I remember the day only too well. It was one of those crisp afternoons that early January brings to this part of Maryland. I had just arrived home from work for the day, trying to spend some use-or-lose annual leave that would run out at the end of the week. Nicki and I were just getting ready to go shopping at the grocery store; we were on our way toward the front door when she stopped, looked around inquiringly, and asked me, "Do you smell anything burning?" I opened the front door, and just across the courtyard black smoke was pouring out from around the next-door neighbor's front door.
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Date: Tue, 3 Jan 1995 21:15:06 0500 (EST)
E-mail to: FanFriends Distribution List
From: Richard Lynch
Not sure if this is the best way of passing on some news, but it's probably one of the quickest. About six hours ago, today (Jan. 3rd), there was a fire in the townhome next door to us. We smelled the smoke before we saw it billowing out from under the front door of the neighbor's place (10 feet across the small courtyard, facing our front door). The fire departments (several of them) arrived pretty quickly, but the neighbor's place was a total loss.
In the process of putting out the fire, our home was severely damaged. The fire brigades had to chop open roofs, break down firewalls, etc. to make sure the fire did not spread.
I guess I should say that nobody was hurt. I was on annual leave today, and Nicki, I, and the two cats got out without any harm at all. Apparently nobody in any of the townhouses damaged was hurt, either. The guy and his girlfriend who lived in the one that burned out had just left for shopping, and returned about ten minutes after the brigades arrived.
The fire marshall let me back in our home, briefly. It was pretty discouraging. Ceilings and walls were down in all rooms. Don't know if the computers are damaged. I couldn't find the Hugo Awards at first, but they had apparently been moved (by the firemen) away from the fireplace mantle where they had resided. I saw where they were before I left, and I think they are ok. Don't know if any of the back issues of MIMOSA we have left survived, including the extras from M16 that we mailed only 2 weeks ago.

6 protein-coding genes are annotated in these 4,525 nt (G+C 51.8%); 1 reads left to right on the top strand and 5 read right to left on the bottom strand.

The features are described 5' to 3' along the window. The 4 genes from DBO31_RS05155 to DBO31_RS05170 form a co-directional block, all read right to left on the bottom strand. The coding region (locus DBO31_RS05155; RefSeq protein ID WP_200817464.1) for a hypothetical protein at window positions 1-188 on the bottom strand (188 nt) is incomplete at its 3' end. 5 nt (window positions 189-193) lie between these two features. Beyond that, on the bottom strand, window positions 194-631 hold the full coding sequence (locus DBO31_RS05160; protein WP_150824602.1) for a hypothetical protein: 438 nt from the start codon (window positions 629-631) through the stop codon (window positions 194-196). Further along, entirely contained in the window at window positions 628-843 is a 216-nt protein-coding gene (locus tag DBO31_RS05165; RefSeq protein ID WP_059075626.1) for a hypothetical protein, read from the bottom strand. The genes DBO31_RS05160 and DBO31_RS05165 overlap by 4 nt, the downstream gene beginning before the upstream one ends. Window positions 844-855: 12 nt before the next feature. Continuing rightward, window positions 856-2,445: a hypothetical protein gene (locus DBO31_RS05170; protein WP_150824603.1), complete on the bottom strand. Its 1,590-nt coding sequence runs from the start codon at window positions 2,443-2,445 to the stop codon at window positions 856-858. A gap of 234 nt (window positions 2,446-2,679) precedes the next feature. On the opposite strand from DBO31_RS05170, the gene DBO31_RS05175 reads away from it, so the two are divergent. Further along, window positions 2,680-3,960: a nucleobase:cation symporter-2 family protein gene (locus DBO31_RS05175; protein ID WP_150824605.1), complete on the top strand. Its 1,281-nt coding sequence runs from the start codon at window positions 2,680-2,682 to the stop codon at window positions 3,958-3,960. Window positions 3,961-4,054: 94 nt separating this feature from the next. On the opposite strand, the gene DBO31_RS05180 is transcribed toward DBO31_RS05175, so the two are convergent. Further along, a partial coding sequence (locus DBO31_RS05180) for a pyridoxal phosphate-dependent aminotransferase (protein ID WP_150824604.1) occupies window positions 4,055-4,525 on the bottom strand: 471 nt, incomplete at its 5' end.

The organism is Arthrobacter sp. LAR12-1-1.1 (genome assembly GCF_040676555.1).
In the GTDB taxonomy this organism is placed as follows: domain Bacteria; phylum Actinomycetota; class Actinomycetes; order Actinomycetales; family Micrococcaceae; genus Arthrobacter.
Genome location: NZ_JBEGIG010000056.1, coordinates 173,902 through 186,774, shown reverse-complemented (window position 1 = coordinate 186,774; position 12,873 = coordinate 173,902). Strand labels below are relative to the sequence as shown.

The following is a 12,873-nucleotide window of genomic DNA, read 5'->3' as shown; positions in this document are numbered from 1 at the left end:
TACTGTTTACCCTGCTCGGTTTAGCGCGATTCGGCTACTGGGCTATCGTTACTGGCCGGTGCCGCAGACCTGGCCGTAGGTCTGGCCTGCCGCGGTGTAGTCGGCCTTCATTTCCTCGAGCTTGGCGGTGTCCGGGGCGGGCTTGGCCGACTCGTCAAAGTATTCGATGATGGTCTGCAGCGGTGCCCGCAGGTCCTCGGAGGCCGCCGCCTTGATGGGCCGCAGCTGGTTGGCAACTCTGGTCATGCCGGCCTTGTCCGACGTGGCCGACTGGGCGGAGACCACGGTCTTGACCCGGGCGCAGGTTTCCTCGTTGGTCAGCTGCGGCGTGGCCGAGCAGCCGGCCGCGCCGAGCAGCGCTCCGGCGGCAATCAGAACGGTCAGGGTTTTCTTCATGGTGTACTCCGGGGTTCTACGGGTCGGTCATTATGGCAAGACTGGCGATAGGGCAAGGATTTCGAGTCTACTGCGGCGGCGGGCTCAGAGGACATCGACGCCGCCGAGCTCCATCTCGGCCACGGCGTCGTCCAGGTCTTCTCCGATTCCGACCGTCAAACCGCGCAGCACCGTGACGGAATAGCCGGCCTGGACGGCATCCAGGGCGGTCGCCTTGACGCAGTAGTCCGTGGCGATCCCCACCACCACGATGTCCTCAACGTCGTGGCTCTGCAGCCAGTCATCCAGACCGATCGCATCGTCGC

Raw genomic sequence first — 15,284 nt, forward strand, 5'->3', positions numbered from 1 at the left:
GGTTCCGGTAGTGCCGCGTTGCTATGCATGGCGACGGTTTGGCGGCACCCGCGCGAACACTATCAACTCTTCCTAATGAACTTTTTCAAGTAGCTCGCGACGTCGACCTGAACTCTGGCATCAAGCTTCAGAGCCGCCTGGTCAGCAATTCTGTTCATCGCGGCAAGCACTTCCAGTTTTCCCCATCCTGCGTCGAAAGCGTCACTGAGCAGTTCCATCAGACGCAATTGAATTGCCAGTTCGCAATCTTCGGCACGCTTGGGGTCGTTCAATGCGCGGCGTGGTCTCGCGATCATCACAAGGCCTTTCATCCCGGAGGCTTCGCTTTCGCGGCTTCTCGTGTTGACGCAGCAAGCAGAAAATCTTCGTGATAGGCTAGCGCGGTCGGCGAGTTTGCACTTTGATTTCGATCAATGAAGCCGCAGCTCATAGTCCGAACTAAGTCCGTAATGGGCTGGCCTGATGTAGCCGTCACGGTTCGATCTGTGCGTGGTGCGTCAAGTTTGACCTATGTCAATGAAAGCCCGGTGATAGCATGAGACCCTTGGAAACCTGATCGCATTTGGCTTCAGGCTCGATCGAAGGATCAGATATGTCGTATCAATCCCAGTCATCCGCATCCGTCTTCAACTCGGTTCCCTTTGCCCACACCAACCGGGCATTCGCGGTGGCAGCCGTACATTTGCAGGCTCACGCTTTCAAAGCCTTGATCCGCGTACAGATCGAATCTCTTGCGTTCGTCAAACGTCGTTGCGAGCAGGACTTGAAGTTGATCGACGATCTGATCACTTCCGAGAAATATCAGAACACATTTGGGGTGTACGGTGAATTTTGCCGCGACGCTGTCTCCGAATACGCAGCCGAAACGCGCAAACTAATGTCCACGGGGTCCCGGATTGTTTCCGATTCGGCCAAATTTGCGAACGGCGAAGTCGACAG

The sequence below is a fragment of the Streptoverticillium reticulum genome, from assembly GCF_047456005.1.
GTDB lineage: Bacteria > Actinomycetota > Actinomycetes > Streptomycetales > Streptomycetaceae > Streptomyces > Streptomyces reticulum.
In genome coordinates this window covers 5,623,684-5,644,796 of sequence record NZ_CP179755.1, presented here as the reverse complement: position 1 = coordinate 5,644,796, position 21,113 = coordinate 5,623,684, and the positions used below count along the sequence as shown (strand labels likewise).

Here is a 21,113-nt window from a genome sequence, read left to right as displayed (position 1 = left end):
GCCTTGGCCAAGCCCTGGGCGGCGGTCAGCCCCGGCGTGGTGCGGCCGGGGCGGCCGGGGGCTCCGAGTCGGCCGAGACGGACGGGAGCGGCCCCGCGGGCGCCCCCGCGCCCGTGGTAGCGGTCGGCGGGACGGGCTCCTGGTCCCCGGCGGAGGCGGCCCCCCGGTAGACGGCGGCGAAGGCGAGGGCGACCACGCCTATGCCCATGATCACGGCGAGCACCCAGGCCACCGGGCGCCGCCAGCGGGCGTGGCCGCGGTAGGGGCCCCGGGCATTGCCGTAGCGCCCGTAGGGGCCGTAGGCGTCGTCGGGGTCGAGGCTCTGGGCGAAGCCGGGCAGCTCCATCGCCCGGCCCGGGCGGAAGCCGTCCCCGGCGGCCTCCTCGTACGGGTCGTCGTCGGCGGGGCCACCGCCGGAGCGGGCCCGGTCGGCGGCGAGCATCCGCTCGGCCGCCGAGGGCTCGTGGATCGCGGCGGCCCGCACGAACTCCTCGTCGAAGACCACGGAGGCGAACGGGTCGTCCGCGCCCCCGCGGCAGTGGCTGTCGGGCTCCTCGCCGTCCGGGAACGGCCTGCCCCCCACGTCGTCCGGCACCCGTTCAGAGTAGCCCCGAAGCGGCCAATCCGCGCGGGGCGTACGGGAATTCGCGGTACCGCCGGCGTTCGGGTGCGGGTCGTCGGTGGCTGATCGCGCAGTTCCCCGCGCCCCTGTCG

We're staying in a hotel now (the Holiday Inn in Gaithersburg). We are down to the clothes on our back for tonight, at least. I reek of wood smoke, and have two meetings I can't cancel out of tomorrow *sigh*. It will be several weeks, perhaps months, before we can return home to live. Insurance will probably handle everything, but I expect there might be some things that we won't be able to replace, fanzines and the like among them.
Oh well, life goes on...
Best regards for the new year for everyone,
from Richard and Nicki Lynch
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It was a terrible fire. Three fire companies were called in, and it took over four hours to put it out. The townhouse where the fire started was totally destroyed, and the next day, a large crane and oversized dumpters were brought in to remove all the debris. It turned out that there had been one casualty in the fire. A large, friendly black Labrador Retriever named 'Bear' who lived in the neighbors' townhouse had no escape when the fire started. His remains were never found.
We were allowed in our home the next day, and it was pretty discouraging. There was fire damage in the attic, on the deck, and in an upstairs bedroom. Everything in the house had smoke and/or water damage. Amazingly, relatively little had actually burned, but every window had been smashed, many of the walls had been chopped open to look for fire, and wood char and assorted debris from the ceiling and walls were everywhere.
Interestingly enough, many things that you would think might be damaged in a fire were not. The fireplace mantle, directly on the other side of the firewall from where the fire next door started, was mostly cleared off by the firefighters, but the glass unicorn we got in 1986 while being Fan Guests at Rivercon was still there untouched. Likewise, the framed Hugo Award nomination certificates and artwork over and near the fireplace (including the original watercolor cover of KAPA 61, by Naomi Fisher, that celebrated the 1992 Hugo Award) were unharmed.
On the other hand, just about everything in the second bedroom, including dozens of books, was heavily damaged or destroyed. We found most of my stuffed animal collection, which was formerly on a shelf that now no longer exists; they were all wet and very dirty, and the clothes restoration expert wouldn't take them. So I retrieved them, dried them out, and washed their surfaces. They now look somewhat better, but the Coca-Cola polar bear will never be white again.